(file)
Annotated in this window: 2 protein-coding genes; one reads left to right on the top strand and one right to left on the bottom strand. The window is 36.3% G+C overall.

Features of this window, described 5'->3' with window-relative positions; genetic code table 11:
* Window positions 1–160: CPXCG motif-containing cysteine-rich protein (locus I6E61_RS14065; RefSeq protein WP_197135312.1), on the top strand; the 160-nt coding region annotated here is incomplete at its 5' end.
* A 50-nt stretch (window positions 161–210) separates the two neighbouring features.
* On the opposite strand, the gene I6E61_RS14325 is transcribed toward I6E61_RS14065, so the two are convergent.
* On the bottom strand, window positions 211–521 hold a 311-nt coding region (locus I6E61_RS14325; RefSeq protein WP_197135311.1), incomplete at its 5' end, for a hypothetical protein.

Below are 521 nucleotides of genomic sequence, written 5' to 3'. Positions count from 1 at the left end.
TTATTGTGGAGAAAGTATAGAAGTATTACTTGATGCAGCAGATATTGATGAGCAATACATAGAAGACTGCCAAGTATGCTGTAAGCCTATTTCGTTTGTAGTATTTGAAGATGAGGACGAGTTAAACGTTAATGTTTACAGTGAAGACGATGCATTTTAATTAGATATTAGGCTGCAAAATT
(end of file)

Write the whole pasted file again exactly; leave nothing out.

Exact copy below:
Annotated in this window: 2 protein-coding genes; one reads left to right on the top strand and one right to left on the bottom strand. The window is 36.3% G+C overall.

Features of this window, described 5'->3' with window-relative positions; genetic code table 11:
* Window positions 1–160: CPXCG motif-containing cysteine-rich protein (locus I6E61_RS14065; RefSeq protein WP_197135312.1), on the top strand; the 160-nt coding region annotated here is incomplete at its 5' end.
* A 50-nt stretch (window positions 161–210) separates the two neighbouring features.
* On the opposite strand, the gene I6E61_RS14325 is transcribed toward I6E61_RS14065, so the two are convergent.
* On the bottom strand, window positions 211–521 hold a 311-nt coding region (locus I6E61_RS14325; RefSeq protein WP_197135311.1), incomplete at its 5' end, for a hypothetical protein.

Below are 521 nucleotides of genomic sequence, written 5' to 3'. Positions count from 1 at the left end.
TTATTGTGGAGAAAGTATAGAAGTATTACTTGATGCAGCAGATATTGATGAGCAATACATAGAAGACTGCCAAGTATGCTGTAAGCCTATTTCGTTTGTAGTATTTGAAGATGAGGACGAGTTAAACGTTAATGTTTACAGTGAAGACGATGCATTTTAATTAGATATTAGGCTGCAAAATT